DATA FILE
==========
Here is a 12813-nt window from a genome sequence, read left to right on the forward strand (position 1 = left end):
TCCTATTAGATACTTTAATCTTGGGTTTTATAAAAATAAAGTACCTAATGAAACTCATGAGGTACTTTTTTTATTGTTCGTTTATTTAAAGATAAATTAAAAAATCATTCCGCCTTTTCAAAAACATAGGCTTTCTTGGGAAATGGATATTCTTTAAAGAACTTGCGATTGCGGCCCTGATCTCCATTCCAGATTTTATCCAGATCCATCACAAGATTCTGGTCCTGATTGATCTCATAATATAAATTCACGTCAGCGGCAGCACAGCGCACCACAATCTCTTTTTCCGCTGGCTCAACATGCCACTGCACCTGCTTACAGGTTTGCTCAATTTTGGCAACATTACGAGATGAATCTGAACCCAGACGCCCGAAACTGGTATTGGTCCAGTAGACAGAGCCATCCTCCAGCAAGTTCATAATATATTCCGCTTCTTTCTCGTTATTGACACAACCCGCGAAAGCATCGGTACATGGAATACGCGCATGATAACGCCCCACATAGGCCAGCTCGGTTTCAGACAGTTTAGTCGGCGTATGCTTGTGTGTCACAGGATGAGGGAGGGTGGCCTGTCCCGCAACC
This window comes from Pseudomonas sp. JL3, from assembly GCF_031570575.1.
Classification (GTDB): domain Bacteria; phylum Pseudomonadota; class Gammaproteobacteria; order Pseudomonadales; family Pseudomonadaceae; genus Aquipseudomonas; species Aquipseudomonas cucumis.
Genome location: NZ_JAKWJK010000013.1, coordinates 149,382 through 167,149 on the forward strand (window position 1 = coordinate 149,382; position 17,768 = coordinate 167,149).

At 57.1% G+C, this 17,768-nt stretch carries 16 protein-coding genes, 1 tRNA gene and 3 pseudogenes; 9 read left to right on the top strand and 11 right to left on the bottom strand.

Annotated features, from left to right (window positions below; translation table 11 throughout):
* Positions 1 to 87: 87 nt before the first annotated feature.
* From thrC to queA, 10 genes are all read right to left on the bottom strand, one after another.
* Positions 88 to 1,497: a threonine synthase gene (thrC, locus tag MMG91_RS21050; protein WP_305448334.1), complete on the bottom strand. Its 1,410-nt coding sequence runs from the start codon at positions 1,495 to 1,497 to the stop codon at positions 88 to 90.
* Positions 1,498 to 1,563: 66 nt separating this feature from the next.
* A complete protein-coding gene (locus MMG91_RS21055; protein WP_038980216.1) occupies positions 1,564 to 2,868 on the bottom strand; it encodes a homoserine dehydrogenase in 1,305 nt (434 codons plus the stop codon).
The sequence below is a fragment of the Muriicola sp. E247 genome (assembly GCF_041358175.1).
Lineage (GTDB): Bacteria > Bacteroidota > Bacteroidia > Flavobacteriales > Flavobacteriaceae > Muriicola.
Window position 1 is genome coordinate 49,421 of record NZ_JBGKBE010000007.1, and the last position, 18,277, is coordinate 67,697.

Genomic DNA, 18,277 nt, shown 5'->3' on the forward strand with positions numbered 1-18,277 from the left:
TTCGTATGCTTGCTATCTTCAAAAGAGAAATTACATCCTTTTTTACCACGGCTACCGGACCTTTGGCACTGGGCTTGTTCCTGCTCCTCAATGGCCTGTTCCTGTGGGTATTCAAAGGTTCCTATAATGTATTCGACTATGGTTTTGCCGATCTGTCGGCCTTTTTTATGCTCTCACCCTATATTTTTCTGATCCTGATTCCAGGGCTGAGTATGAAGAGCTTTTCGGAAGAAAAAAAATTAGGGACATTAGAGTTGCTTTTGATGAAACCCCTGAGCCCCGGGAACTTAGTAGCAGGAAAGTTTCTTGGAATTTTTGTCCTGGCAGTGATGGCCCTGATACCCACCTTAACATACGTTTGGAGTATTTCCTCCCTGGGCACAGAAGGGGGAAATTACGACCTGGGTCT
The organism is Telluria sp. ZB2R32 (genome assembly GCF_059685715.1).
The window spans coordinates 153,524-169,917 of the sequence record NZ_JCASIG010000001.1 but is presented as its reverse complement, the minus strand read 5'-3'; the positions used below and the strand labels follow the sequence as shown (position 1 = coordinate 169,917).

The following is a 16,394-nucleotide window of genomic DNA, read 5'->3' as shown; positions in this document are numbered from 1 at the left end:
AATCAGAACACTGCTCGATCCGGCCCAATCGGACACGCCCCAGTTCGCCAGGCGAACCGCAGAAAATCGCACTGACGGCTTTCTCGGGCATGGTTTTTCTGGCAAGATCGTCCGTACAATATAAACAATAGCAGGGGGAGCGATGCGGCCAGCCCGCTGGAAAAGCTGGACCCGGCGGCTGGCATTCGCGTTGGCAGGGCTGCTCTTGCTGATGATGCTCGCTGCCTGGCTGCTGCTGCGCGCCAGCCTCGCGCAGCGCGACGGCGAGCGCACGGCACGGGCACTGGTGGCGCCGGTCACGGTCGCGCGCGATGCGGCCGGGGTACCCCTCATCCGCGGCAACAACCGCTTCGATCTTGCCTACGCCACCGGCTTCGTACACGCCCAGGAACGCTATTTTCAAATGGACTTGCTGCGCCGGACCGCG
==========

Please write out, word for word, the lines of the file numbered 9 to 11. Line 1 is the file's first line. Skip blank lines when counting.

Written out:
* From thrC to queA, 10 genes are all read right to left on the bottom strand, one after another.
* Positions 88 to 1,497: a threonine synthase gene (thrC, locus tag MMG91_RS21050; protein WP_305448334.1), complete on the bottom strand. Its 1,410-nt coding sequence runs from the start codon at positions 1,495 to 1,497 to the stop codon at positions 88 to 90.
* Positions 1,498 to 1,563: 66 nt separating this feature from the next.